Members of the Evanston Township High School Philanthropy Club presented $4,000 to three Evanston nonprofit organizations on May 15, as the final step in their process of meeting weekly throughout the school year to evaluate grant requests and allocate funds to worthy causes.
The Talking Farm, Infant Welfare Society of Evanston, and Dajae Coleman Foundation were this year’s recipients.
The Talking Farm received $1,500 for general operating and capital expenses at its Howard Street Farm, an educational and production farm. The Talking Farm collaborated with ETHS in 2009 to create the Edible Acre plot across from the high school, which produces vegetables that are sold at the Downtown Farmers Market and used in ETHS cafeterias.
“Basically, we are the community’s farm,” said Lali Watt, Talking Farm board president.
The Infant Welfare Society of Evanston (IWSE) received $1,500 for their young fathers program. “We reach out to young dads, ages 17-27,” Executive Director Stephen Vick said.
The IWSE’s early childhood programs at Baby Toddler Nursery and Teen Baby Nursery and the home-based Family Support Services have helped children and families since 1913. IWSE programs target Evanston’s youngest and most vulnerable residents. “Ages 0-5 early childhood education programs are the core of our mission,” Mr. Vick said.
The Dajae Coleman Foundation (DC3F) received $1,264 for programs that motivate youth and instill the positive characteristics embodied by Dajae Coleman, who lost his life to gun violence at age 14. The grant included the proceeds of a Philanthropy Club’s Mother’s Day fundraiser, which honored Dajae’s mother and DC3F founder Tiffany Rice.
Philanthropy Club Sponsor Mary Collins described Ms. Rice as “an outstanding mother whose care has reached beyond her family to the entire Evanston population.”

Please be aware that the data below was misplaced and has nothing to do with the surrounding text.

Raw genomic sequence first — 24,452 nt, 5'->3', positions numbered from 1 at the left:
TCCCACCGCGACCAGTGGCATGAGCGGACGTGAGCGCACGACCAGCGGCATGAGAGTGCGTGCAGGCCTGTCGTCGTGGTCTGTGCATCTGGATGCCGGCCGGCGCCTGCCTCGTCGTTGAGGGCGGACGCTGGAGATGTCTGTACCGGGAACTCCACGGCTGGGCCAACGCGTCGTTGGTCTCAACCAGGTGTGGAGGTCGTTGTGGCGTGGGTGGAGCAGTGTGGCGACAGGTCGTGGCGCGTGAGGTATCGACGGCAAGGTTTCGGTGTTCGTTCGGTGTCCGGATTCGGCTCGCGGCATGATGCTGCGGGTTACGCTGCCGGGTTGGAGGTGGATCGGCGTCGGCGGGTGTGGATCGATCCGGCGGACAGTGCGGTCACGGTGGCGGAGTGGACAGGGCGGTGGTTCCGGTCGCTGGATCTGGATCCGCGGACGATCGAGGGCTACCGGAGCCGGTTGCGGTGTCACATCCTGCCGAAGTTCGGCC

Each year since 2005, the Rose F. & Alice M. Koffend Foundation has given Philanthropy Club $3,000 to give to local nonprofits of their choice. This year, the club’s funding pot increased, thanks to a private donation from philanthropy consultant Cleopatra Alexander.
“I was so impressed with the students that I personally pledged an additional $1,000 to support their grant-making initiative,” said Ms. Alexander, who met with club members last fall to share some strategies for evaluating grant requests.
Meeting with local philanthropists early in the process helps club members learn about the business of giving money. Club co-chairs Holly Cunningham and Molly Conover, both ETHS seniors, led the group through the process of selecting causes members are passionate about, researching local nonprofits that serve those causes, conducting interviews, and deciding how to allocate the grant funds, based on the impact the grant would make, volunteer opportunities offered for students, and the population served.
“Philanthropy Club is something you don’t find at other area high schools,” said Molly, who has served as co-chair for the past two years. Holly, who has co-chaired the club for three years, shared, “What I thought was really cool is that we met with representatives from organizations throughout Evanston, and the experience gave me a perspective on the problems faced by the larger community.”
District 202 Superintendent Eric Witherspoon, who attended the event, said, “They do such a conscientious job of this, and really take it seriously.”
The Evanston community can certainly take pride in a club that has all the hallmarks of service-learning at its best.